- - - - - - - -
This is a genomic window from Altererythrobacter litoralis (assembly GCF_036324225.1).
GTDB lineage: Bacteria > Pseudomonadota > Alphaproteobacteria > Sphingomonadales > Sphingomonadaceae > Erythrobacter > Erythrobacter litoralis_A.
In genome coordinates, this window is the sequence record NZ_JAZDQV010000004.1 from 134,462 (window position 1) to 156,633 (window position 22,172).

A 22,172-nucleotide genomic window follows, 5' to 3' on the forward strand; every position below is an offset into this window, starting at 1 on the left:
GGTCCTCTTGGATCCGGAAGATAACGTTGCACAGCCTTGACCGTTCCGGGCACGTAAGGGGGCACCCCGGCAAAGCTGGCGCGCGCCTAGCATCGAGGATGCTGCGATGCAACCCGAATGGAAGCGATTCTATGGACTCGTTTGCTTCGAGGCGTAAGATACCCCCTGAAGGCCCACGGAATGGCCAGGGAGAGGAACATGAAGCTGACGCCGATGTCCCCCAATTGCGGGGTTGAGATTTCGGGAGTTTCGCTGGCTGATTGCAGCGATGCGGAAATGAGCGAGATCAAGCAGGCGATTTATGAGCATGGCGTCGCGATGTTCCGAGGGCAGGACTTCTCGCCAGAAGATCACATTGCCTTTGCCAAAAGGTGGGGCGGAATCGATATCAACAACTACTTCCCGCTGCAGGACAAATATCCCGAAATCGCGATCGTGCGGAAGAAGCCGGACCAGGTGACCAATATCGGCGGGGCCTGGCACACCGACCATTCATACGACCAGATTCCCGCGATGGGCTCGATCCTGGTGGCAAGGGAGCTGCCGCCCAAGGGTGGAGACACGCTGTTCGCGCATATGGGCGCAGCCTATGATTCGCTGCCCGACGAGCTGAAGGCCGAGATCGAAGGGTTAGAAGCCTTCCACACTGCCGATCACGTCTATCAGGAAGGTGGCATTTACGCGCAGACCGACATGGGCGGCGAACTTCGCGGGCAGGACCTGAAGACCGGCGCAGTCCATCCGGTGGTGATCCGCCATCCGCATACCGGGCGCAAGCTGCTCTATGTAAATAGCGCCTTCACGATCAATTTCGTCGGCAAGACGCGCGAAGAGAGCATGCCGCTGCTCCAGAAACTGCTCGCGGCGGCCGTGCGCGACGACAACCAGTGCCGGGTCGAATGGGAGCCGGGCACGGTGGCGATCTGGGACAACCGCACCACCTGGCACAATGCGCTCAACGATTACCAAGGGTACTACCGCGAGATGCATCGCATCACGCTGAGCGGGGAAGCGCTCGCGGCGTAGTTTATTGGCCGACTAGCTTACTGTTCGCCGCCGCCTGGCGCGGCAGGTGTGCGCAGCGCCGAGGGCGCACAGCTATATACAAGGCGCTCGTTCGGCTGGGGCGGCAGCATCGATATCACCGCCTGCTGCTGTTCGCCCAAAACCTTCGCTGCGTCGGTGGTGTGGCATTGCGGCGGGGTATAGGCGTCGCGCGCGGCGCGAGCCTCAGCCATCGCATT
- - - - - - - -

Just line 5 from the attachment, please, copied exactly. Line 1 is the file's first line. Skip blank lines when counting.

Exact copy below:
GGTCCTCTTGGATCCGGAAGATAACGTTGCACAGCCTTGACCGTTCCGGGCACGTAAGGGGGCACCCCGGCAAAGCTGGCGCGCGCCTAGCATCGAGGATGCTGCGATGCAACCCGAATGGAAGCGATTCTATGGACTCGTTTGCTTCGAGGCGTAAGATACCCCCTGAAGGCCCACGGAATGGCCAGGGAGAGGAACATGAAGCTGACGCCGATGTCCCCCAATTGCGGGGTTGAGATTTCGGGAGTTTCGCTGGCTGATTGCAGCGATGCGGAAATGAGCGAGATCAAGCAGGCGATTTATGAGCATGGCGTCGCGATGTTCCGAGGGCAGGACTTCTCGCCAGAAGATCACATTGCCTTTGCCAAAAGGTGGGGCGGAATCGATATCAACAACTACTTCCCGCTGCAGGACAAATATCCCGAAATCGCGATCGTGCGGAAGAAGCCGGACCAGGTGACCAATATCGGCGGGGCCTGGCACACCGACCATTCATACGACCAGATTCCCGCGATGGGCTCGATCCTGGTGGCAAGGGAGCTGCCGCCCAAGGGTGGAGACACGCTGTTCGCGCATATGGGCGCAGCCTATGATTCGCTGCCCGACGAGCTGAAGGCCGAGATCGAAGGGTTAGAAGCCTTCCACACTGCCGATCACGTCTATCAGGAAGGTGGCATTTACGCGCAGACCGACATGGGCGGCGAACTTCGCGGGCAGGACCTGAAGACCGGCGCAGTCCATCCGGTGGTGATCCGCCATCCGCATACCGGGCGCAAGCTGCTCTATGTAAATAGCGCCTTCACGATCAATTTCGTCGGCAAGACGCGCGAAGAGAGCATGCCGCTGCTCCAGAAACTGCTCGCGGCGGCCGTGCGCGACGACAACCAGTGCCGGGTCGAATGGGAGCCGGGCACGGTGGCGATCTGGGACAACCGCACCACCTGGCACAATGCGCTCAACGATTACCAAGGGTACTACCGCGAGATGCATCGCATCACGCTGAGCGGGGAAGCGCTCGCGGCGTAGTTTATTGGCCGACTAGCTTACTGTTCGCCGCCGCCTGGCGCGGCAGGTGTGCGCAGCGCCGAGGGCGCACAGCTATATACAAGGCGCTCGTTCGGCTGGGGCGGCAGCATCGATATCACCGCCTGCTGCTGTTCGCCCAAAACCTTCGCTGCGTCGGTGGTGTGGCATTGCGGCGGGGTATAGGCGTCGCGCGCGGCGCGAGCCTCAGCCATCGCATT